A delegation from the Saudi Food and Drug Authority (SFDA) recently visited Brazil to observe local cattle and poultry farms and slaughter houses. Also in attendance were key members of the Arab-Brazilian Chamber of Commerce (ABCC) such as Mr. Tamer Mansour, international relations manager, among others. The Ministry of Agriculture, Livestock and Supply (MAPA) reported that the delegation aims to evaluate the reopening of the Saudi market to fresh and processed Brazilian beef, as well as the potential expansion of poultry purchases. This move comes after the embargo placed in 2012 on the import of Brazilian beef.

 

The SFDA delegation was headed by the Director of Food and Drug Imports, who created two teams for the Brazil inspections. Technicians from SFDA visited six beef production plants, two farms and one laboratory. They also went to six poultry production plants, one farm and one laboratory. A team specializing in Foot and Mouth Disease (FMD) along with other cattle related diseases visited beef production plants in the states of Mato Grosso and Pará and the National Agriculture and Livestock Laboratory (‘LANAGRO’) in Recife, the capital city of Pernambuco. Another team went to the LANAGRO facility in Campinas, São Paulo dedicated to the diagnosis of poultry diseases. They will also visited poultry meat plants in the states of Rio Grande do Sul and Paraná.

Dr. Michel Alaby, Secretary General and CEO, Arab-Brazilian Chamber of Commerce, said: “This trip provides an excellent opportunity to further enhance the dynamic relations between the Brazilian and Arab markets. Through a comprehensive assessment of Brazilian beef slaughter, production and certification facilities, there could be renewed efforts towards the lifting of the beef embargo. It also provides a platform to strengthen ties in the poultry industry, which has continued to thrive for the past several years.”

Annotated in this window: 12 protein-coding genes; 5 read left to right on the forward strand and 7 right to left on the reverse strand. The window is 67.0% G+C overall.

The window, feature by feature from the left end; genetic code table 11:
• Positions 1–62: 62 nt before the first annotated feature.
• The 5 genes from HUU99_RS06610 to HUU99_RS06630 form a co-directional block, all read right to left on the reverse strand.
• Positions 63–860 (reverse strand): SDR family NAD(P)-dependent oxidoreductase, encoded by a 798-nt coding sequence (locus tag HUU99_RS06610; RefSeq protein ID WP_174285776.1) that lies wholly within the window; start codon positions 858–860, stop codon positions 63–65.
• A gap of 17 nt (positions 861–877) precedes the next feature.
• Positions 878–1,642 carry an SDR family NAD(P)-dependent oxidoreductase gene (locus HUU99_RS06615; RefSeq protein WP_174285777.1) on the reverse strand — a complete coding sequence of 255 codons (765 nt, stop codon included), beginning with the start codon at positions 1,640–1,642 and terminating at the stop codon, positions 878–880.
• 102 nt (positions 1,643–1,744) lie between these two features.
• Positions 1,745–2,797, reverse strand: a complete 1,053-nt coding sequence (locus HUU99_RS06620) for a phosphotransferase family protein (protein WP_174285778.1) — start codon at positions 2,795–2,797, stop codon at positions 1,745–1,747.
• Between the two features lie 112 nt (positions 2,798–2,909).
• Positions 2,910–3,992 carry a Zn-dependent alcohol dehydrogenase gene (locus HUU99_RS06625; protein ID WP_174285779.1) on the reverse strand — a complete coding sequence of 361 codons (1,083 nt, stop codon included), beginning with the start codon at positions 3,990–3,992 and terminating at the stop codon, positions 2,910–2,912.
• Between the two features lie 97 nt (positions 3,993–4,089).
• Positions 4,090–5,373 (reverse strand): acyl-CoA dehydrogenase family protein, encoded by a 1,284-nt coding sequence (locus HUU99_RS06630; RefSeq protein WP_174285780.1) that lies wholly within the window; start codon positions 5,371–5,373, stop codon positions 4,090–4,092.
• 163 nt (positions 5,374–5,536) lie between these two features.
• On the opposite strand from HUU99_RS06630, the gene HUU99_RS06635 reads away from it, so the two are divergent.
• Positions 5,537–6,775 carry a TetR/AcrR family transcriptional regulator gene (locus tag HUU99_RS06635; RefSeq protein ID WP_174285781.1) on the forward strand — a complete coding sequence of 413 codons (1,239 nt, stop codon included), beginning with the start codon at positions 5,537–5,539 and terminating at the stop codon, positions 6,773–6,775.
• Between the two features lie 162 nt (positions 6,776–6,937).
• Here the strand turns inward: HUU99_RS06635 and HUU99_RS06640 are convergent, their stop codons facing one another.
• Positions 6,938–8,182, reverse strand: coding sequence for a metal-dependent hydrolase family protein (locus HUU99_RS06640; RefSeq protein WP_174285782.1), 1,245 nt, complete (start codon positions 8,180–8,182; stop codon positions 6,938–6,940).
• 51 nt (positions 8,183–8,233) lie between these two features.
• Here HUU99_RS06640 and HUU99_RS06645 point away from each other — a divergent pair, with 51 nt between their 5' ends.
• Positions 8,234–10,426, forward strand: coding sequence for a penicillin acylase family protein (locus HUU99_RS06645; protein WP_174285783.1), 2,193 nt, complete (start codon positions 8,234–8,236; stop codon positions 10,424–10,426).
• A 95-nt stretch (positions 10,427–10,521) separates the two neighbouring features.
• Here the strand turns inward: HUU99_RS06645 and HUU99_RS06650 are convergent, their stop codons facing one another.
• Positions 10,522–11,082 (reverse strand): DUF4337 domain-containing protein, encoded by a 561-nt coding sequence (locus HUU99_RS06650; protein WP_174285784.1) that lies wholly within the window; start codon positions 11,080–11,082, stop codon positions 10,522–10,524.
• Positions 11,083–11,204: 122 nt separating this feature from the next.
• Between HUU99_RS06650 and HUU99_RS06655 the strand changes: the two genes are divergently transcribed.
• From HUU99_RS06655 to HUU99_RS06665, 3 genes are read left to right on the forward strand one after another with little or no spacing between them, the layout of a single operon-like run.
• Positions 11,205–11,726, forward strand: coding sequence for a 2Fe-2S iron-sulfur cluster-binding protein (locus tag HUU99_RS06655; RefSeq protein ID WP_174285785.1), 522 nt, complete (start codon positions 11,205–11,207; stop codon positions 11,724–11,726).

Beef imports from Brazil ceased in 2012 after reports from the Brazilian Government showed that an animal in the state of Paraná that died in 2010 was a carrier of Bovine Spongiform Encephalopathy (BSE), more popularly known as ‘mad cow disease.’ It was concluded that the animal died without developing the disease. At the time, several countries stopped imports of Brazilian beef and beef products, but resumed it soon after.

However, Saudi Arabia remains Brazil’s leading Arab trade partner and was the second leading buyer of Brazilian products after the United Arab Emirates in 2014, importing USD 2.5 billion worth of products. The Kingdom, on the other hand, was the top Arab exporter to Brazil, selling USD 3.2 billion worth of products to the South American nation. Brazil mostly imports oil and oil products from Saudi Arabia while mainly exporting poultry, sugar and cereals. Beef was a major export product to the Kingdom before the ban. Saudi continues to be the main importer of poultry from Brazil. In fact, studies show that in March of this year, they imported 60,500 tons – a 20 per cent increase over the same period in 2014.

 

Source: Orient Planet PR & Marketing Communications